Donald Trump will not be the Republican nominee for president; in the end, the party elite will see to that. But Trump's bullying tactics — and now his bullying ideas for immigration reform — are pushing some of Trump's rivals to take extreme positions.
Such as Wisconsin Governor Scott Walker.
Walker has been moving in that direction for a while now, telling firebrand conservative broadcaster Glenn Beck earlier this year that he had shifted his stance from support for a path to citizenship — the humane and smart policy — to suggesting he would support limiting even legal immigration.
Now Walker is tacking even harder right as Trump trumpets that he would deport all 11 million undocumented immigrants in the United States, seize the remittances they send back home and end birthright citizenship. Like all the Republicans, Trump also would build a stronger, taller wall on the Mexican border. He claims he would have the Mexicans pay for it.
Trump's ideas are extreme and logistically and politically impossible, the product, apparently, of Trumpian scholarship, which is to say, no scholarship at all.
But Walker, instead of offering a reasonable plan that has a chance of working or distancing himself from Trump, is doubling down.
The governor now is calling for a wall on the border, too, and appears to be considering the idea of ending birthright citizenship, which has been part of the Constitution since 1868. If you are born here, you are a U.S. citizen, under the 14th Amendment, which was passed to protect former slaves and immigrants. Changing it would likely require a constitutional amendment, a virtual impossibility.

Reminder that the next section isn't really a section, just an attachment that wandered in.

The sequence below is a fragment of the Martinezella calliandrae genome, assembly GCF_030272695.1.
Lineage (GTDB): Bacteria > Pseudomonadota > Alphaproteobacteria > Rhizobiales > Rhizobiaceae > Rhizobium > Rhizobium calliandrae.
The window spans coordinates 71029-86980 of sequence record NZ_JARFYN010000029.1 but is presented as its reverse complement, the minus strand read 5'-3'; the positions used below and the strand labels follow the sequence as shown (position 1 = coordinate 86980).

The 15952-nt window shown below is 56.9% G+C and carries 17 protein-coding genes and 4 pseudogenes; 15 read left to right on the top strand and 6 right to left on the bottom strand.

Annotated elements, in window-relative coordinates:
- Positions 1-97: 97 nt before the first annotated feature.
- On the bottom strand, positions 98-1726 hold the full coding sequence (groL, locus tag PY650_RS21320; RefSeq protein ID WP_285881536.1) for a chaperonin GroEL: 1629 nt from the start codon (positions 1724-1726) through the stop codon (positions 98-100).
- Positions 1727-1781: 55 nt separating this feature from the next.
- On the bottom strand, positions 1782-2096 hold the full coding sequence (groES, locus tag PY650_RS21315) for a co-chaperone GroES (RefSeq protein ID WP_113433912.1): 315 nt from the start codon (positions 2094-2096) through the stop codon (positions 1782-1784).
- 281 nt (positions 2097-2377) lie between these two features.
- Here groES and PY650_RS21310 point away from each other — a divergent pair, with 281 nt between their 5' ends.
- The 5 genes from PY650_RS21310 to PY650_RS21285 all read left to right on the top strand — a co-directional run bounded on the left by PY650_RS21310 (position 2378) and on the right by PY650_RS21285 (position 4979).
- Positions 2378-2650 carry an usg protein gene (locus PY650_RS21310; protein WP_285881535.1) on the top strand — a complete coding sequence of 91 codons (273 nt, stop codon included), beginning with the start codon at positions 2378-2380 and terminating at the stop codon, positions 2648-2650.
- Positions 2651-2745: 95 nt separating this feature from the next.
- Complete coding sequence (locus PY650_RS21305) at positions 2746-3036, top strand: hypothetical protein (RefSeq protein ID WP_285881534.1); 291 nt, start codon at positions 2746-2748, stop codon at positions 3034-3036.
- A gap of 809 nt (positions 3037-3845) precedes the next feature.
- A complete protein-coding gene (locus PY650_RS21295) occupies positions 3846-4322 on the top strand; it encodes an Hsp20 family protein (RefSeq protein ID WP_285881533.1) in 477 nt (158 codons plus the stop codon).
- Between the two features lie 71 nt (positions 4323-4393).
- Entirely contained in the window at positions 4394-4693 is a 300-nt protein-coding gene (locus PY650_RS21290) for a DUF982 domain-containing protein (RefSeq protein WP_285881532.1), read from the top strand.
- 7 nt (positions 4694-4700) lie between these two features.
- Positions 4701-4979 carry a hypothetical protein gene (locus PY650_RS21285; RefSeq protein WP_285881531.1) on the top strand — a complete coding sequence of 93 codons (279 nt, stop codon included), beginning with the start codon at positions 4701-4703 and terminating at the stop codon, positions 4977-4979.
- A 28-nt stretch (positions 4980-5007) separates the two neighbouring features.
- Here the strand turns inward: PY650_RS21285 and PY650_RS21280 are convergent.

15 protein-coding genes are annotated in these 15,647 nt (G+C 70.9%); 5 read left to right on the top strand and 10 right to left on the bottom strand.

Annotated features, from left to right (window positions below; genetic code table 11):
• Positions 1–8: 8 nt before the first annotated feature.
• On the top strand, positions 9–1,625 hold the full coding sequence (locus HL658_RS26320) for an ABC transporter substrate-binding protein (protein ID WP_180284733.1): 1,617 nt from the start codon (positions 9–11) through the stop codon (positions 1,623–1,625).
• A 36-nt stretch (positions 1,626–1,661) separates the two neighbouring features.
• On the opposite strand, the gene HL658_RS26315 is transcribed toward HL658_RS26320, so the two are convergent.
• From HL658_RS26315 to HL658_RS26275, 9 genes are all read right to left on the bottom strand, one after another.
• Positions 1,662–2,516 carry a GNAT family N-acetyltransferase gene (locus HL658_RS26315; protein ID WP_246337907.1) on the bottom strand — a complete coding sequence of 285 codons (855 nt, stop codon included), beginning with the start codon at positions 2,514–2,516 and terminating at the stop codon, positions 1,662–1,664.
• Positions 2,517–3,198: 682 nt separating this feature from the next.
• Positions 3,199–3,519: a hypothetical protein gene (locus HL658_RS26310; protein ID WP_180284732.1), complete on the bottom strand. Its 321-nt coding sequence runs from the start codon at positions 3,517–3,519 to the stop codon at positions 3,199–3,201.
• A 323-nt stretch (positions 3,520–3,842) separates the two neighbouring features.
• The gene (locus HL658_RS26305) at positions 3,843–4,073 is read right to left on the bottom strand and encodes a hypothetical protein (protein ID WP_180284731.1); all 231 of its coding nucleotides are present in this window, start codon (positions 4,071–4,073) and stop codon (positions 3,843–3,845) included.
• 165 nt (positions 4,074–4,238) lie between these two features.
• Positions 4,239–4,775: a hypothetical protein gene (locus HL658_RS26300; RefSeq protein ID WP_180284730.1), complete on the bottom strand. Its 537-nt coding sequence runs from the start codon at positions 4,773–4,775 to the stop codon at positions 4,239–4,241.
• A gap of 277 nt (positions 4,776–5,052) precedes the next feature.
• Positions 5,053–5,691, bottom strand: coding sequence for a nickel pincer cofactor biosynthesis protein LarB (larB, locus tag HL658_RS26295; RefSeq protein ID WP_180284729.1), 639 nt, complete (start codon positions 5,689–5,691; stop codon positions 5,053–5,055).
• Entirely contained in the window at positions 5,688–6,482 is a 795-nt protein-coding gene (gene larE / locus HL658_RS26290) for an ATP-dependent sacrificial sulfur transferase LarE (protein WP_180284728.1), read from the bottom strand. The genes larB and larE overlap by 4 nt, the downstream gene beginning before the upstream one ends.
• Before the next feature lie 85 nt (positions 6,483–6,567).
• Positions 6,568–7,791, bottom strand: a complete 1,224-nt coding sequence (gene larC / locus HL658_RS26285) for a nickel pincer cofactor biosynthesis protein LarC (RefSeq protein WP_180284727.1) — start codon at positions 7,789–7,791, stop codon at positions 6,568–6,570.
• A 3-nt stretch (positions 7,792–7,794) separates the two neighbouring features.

In an interview last week, Walker indicated support for ending birthright citizenship only to hedge later. He seemed unclear on his own position.
Birthright citizenship has a long history of acceptance by the public and the courts. The precept is built on a foundation of fundamental fairness, something that served the country well for nearly 150 years. Republicans who favor ending birthright citizenship usually argue that the lure of citizenship for children contributes to illegal immigration. But where is their evidence? Their argument runs counter to the promise that this nation of immigrants has long offered to the world.
And what of deporting the 11 million now residing in the shadows of the nation — one Trump idea that Walker has not embraced?
Deporting so many people is both logistically impossible and prohibitively expensive; it would take years and cost hundreds of billions of dollars. And to do what? Deport what for the most part are productive, hard-working people.
"If we could get 12 million people to leave, why don't we just do that now? This idea that we're going to get 'em all to leave, and we're going to get the good ones back, it's a fairy tale," Mark Krikorian of the Center for Immigration Studies, which seeks to reduce illegal immigration, told the Washington Post. "It's just not the way that government could function. It's dopey. It's a gimmick."
But if it garners you a few more votes in Iowa....
As was the case in 2012 when the Republican candidate Mitt Romney suggested immigrants should "self-deport," the GOP will reap what it sows with Hispanic voters. Party leaders understand this, noting in their "autopsy" after the 2012 president election loss that "If Hispanic Americans hear that the GOP doesn't want them in the United States, they won't pay attention to our next sentence."
The nation should reform its broken immigration system by offering legal status to the undocumented in exchange for certain requirements and an eventual path to citizenship.
Trump and Walker, instead, exploit the issue for votes. Walker's willingness to say almost anything on immigration makes us wonder what he really believes. Or if he even knows what he believes.
REPRINTED FROM MILWAUKEE JOURNAL SENTINEL